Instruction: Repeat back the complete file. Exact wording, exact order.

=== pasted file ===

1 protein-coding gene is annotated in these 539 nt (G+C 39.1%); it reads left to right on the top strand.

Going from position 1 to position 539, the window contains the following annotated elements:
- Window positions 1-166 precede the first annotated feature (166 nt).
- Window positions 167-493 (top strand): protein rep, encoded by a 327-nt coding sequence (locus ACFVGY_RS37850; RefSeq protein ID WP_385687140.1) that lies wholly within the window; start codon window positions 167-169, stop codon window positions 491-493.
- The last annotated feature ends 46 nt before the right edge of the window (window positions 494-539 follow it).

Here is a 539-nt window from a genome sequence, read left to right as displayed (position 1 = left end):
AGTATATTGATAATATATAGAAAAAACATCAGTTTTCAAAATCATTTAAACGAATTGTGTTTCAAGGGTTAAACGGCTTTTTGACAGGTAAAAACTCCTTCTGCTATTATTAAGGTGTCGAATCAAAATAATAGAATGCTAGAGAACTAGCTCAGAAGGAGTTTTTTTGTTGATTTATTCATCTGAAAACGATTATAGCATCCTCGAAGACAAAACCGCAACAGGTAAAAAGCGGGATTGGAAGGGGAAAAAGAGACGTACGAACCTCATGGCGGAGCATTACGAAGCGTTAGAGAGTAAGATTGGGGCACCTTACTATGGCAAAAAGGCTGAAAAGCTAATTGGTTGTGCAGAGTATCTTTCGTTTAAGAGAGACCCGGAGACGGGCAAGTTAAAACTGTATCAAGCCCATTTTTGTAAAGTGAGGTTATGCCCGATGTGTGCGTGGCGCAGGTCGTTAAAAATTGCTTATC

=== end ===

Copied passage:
1 protein-coding gene is annotated in these 539 nt (G+C 39.1%); it reads left to right on the top strand.

Going from position 1 to position 539, the window contains the following annotated elements:
- Window positions 1-166 precede the first annotated feature (166 nt).
- Window positions 167-493 (top strand): protein rep, encoded by a 327-nt coding sequence (locus ACFVGY_RS37850; RefSeq protein ID WP_385687140.1) that lies wholly within the window; start codon window positions 167-169, stop codon window positions 491-493.
- The last annotated feature ends 46 nt before the right edge of the window (window positions 494-539 follow it).

Here is a 539-nt window from a genome sequence, read left to right as displayed (position 1 = left end):
AGTATATTGATAATATATAGAAAAAACATCAGTTTTCAAAATCATTTAAACGAATTGTGTTTCAAGGGTTAAACGGCTTTTTGACAGGTAAAAACTCCTTCTGCTATTATTAAGGTGTCGAATCAAAATAATAGAATGCTAGAGAACTAGCTCAGAAGGAGTTTTTTTGTTGATTTATTCATCTGAAAACGATTATAGCATCCTCGAAGACAAAACCGCAACAGGTAAAAAGCGGGATTGGAAGGGGAAAAAGAGACGTACGAACCTCATGGCGGAGCATTACGAAGCGTTAGAGAGTAAGATTGGGGCACCTTACTATGGCAAAAAGGCTGAAAAGCTAATTGGTTGTGCAGAGTATCTTTCGTTTAAGAGAGACCCGGAGACGGGCAAGTTAAAACTGTATCAAGCCCATTTTTGTAAAGTGAGGTTATGCCCGATGTGTGCGTGGCGCAGGTCGTTAAAAATTGCTTATC